Carefully analyzing this eventually leads to the correct solution (maybe– it really is tricky!)

]]>I’ve been quite puzzled with this puzzle for some days now because it looks rather easy to prove that the ice cream can’t be put back on top, unless I’m not getting it right…

I assume the following:

One starts cutting at an angle of A=0 (wherever that is) and the cutting angle is X. Of course if X is some rational number N/M times 2*pi it’s easy to see that after N*M slices one gets back to the starting point A=0.

The important point is this. No matter what the angle X is, if the cake actually gets all the ice cream back on top, this has to happen at the initial point X. I think this is also easy to see.

If that is the case, then one has done N slices after which one has managed to complete M turns around the cake, yielding:

N * X = M * 2*pi

which doesn’t work for all X.

What am I getting wrong?

]]>Or at least the ice cream in this cake is! This is the right argument for a rational angle of slice, but the amazing aspect of this puzzle is that it works just as well for irrational angles as well.

]]>I also don’t know if posting an answer in the comments is frowned upon, so perhaps a bit of spoiler space?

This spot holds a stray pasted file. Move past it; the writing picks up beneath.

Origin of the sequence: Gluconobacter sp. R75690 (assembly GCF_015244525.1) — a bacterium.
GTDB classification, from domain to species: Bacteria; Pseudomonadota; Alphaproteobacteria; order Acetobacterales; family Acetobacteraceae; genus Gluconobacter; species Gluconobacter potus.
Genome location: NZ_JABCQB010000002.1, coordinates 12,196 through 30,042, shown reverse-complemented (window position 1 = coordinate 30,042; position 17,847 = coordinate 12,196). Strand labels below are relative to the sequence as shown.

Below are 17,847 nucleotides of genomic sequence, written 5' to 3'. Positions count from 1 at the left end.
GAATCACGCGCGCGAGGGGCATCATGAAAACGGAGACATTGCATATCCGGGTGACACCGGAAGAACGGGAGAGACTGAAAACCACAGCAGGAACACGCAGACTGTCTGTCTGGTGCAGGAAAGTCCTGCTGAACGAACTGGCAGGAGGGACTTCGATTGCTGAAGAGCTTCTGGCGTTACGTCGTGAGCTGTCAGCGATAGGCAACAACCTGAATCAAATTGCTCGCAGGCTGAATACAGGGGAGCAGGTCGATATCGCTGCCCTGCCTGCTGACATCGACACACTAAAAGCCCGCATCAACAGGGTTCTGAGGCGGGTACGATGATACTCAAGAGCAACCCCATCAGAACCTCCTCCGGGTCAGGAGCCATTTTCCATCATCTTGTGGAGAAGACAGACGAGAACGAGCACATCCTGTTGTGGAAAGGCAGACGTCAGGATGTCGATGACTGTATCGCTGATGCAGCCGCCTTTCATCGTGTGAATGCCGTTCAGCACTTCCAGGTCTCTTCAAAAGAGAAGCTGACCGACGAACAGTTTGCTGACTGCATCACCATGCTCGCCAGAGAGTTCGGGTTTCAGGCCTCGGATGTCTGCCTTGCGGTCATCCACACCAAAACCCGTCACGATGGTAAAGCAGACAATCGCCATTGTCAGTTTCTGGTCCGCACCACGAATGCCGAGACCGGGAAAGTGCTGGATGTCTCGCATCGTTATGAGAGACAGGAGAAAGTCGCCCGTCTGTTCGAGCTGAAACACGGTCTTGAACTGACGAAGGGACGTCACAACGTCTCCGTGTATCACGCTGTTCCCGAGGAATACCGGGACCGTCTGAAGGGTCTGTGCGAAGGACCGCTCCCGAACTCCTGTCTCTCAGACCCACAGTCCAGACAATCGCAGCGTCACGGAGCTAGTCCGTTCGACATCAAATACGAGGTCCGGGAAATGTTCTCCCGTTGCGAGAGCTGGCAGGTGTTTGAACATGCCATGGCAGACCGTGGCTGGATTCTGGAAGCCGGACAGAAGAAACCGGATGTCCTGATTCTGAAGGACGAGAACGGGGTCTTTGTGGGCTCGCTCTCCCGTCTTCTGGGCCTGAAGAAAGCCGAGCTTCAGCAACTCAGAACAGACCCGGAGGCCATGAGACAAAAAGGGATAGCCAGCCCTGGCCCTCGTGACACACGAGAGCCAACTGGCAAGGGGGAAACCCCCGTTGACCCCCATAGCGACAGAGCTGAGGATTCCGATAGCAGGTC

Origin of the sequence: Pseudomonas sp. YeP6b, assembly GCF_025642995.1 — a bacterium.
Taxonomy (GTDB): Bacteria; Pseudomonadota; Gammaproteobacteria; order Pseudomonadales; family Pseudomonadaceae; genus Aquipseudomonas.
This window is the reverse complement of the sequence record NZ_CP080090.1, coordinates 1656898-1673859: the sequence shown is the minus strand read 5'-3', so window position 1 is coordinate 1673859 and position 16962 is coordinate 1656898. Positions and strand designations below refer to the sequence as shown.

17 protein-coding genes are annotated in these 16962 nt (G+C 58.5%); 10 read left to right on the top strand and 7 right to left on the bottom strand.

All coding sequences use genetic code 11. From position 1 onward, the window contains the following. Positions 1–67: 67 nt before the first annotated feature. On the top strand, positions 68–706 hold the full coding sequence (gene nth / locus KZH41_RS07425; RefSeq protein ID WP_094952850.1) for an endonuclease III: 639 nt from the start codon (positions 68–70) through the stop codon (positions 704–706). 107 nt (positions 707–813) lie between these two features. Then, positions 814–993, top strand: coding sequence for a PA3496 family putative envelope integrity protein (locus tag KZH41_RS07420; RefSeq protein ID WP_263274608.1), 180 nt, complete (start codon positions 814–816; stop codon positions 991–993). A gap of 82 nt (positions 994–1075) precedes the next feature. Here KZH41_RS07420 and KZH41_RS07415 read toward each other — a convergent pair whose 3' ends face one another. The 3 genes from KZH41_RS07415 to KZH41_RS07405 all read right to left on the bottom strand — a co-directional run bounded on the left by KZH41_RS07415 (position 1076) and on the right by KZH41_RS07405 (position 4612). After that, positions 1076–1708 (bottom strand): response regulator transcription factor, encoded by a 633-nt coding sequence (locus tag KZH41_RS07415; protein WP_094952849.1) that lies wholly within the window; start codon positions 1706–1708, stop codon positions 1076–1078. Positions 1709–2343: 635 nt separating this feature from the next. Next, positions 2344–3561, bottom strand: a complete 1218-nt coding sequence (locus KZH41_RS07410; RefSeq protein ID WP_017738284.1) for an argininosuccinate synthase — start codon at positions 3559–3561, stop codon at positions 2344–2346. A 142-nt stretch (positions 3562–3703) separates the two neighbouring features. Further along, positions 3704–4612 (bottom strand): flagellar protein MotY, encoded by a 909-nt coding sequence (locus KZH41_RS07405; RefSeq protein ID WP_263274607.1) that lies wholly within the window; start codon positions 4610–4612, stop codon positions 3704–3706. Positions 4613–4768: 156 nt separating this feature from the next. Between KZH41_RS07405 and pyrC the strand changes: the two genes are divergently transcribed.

Okay.

Assume the cake is a real object rather than an abstraction. As a result, it’s made up of molecules, and the molecules are made up of atoms.

You’re not going to cut atoms with a knife. Not unless you’re swinging it ludicrously hard.

As a result, regardless of what angle you pick, each slice is going to contain an integer number of atoms. Assume you’re exact enough that the same number of atoms is between each slice. (this is probably going to assume that the cake is perfectly circular and cylindrically symmetrical) If that’s the case the slice you’re picking and flipping is a rational fraction of the cake.

Assume this rational fraction is p/q , in lowest terms. On cut q+1, you’ll be putting the knife exactly in the same place it was on the first cut. Cut q+2, you’ll flip the same section of the cake that you flipped the first time. Continue around and you’ll be flipping back all the same sections you did before, until cut 2q+1, which flips the last section of the cake, and puts the knife back in its starting position, with all the icing back on top.

As mentioned this may take a ridiculously long time. Particularly if q = the number of atoms in the cake. But it is a finite number of steps.

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